We have yet to see a solution for eliminating head injuries in the NFL, and in football as a whole. With each year that passes we seemingly witness more and more head related injuries due to the extreme physical nature of the sport. Players have long endured the physical and mental toll the game takes on them, yet there has been little progress made, both by the league and by companies that manufacture helmets, to reduce the number of concussions taking place on the gridiron. Unless the league just makes a dramatic switch from tackle to two-hand touch, this will continue to be an ongoing problem unless someone decides to tackle the problem head-on (no pun intended). Well it looks like that someone could be Reebok.
Reebok is set to introduce a new technology called CheckLight to help identify the severity of hits to the head on the field. With the help of Tennessee Titans' quarterback Matt Hasselbeck, and his former Seattle teammate Isaiah Kacyvenski, Reebok will begin testing out the CheckLight technology, which will make its debut this spring.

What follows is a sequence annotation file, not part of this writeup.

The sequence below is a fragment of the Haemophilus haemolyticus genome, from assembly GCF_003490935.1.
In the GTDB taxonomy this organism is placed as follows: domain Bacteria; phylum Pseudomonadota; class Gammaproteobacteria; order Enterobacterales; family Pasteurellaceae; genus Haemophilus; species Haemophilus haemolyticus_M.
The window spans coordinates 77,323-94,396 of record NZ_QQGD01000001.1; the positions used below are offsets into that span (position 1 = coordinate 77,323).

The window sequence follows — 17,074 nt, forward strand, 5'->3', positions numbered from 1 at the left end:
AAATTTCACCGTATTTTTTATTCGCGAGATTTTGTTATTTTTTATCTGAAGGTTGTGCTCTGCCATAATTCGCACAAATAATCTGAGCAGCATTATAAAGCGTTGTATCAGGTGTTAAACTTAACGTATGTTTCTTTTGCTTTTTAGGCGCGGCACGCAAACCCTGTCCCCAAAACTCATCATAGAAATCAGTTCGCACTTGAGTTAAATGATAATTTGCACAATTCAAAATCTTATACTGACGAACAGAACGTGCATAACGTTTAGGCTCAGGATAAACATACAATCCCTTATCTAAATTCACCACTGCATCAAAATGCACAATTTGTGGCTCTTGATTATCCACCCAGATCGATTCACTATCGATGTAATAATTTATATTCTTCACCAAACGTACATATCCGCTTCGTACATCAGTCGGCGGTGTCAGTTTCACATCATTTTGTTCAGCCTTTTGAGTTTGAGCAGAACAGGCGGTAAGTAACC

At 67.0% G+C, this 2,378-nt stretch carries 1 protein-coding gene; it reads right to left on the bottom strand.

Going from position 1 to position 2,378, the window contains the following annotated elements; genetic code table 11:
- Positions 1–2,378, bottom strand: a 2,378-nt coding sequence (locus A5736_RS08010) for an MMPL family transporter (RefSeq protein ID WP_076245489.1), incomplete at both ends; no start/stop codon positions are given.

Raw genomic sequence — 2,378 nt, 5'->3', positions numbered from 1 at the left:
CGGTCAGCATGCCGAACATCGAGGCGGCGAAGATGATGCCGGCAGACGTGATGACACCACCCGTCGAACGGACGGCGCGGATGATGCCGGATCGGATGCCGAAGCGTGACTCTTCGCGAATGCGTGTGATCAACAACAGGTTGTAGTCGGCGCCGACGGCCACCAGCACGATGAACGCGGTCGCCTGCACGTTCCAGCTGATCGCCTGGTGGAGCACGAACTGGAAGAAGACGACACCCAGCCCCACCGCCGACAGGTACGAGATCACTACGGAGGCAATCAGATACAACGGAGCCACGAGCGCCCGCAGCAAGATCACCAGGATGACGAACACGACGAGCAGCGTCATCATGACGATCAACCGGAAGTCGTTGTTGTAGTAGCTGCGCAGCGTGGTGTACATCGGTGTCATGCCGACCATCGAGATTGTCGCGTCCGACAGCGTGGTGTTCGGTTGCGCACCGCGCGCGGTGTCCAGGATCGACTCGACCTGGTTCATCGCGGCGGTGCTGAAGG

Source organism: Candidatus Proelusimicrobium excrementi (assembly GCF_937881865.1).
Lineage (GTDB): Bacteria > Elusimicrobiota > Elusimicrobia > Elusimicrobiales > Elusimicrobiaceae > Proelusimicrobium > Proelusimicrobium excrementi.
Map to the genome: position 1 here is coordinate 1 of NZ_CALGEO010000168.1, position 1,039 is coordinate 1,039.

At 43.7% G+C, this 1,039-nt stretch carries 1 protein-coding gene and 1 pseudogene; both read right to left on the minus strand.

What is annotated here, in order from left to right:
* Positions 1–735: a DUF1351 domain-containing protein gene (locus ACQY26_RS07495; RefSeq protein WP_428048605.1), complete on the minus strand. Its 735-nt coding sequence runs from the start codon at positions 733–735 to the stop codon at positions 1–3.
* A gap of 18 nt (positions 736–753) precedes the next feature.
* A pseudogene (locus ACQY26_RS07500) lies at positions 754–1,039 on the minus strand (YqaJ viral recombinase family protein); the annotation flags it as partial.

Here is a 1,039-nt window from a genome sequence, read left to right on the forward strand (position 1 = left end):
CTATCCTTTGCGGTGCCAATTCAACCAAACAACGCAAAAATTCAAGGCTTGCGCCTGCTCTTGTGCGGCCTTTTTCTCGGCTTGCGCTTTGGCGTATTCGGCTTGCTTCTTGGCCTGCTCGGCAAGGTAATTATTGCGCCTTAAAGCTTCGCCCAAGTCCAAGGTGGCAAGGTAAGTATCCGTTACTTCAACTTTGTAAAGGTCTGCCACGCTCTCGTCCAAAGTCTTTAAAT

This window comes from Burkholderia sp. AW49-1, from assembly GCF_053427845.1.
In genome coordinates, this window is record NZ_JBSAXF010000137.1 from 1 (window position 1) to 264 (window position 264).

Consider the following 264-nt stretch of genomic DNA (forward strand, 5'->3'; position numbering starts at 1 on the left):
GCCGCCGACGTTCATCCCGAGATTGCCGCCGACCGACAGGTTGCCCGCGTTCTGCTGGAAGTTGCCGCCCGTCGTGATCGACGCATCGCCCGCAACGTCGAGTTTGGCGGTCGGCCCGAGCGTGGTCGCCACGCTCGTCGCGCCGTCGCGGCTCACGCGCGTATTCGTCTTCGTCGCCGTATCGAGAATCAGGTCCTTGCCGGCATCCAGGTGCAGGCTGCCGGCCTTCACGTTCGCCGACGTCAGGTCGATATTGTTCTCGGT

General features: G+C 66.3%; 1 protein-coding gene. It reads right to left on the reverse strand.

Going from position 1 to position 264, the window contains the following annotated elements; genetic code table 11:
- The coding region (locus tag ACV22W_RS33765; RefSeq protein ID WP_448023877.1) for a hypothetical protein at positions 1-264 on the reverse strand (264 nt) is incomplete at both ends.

The CheckLight, which is virtually a skullcap to be worn underneath the helmet, consists of three different colored lights (green, yellow, and red), each indicating the severity of the impact taken by the head during an on-field collision. The light will turn green to yellow after moderate impact, and from yellow to red on harder blows. In theory, the system will allow team personnel on the sidelines to gauge the seriousness of head injuries and diagnosing them properly. The CheckLight won't do anything to actually reduce the risk of head injury itself, however it should get the ball rolling towards finding an end solution to the issue.
“I like the idea of the CheckLight being able to start the conversation because it’s always the hardest part when you’re talking about head traumas,” Kacyvenski said. “The player just kind of sits by himself, kind of holds it inside and may or may not get to the sidelines to have the opportunity (to get looked at). Once they are on the sidelines, and you go through this protocol already in place in the NFL, the NHL, youth leagues, whatever, the player, still has to, if he has symptoms, admit it. That’s a problem all in itself, so that’s obviously what we’re dealing with. What we’re trying to do is start that conversation.”
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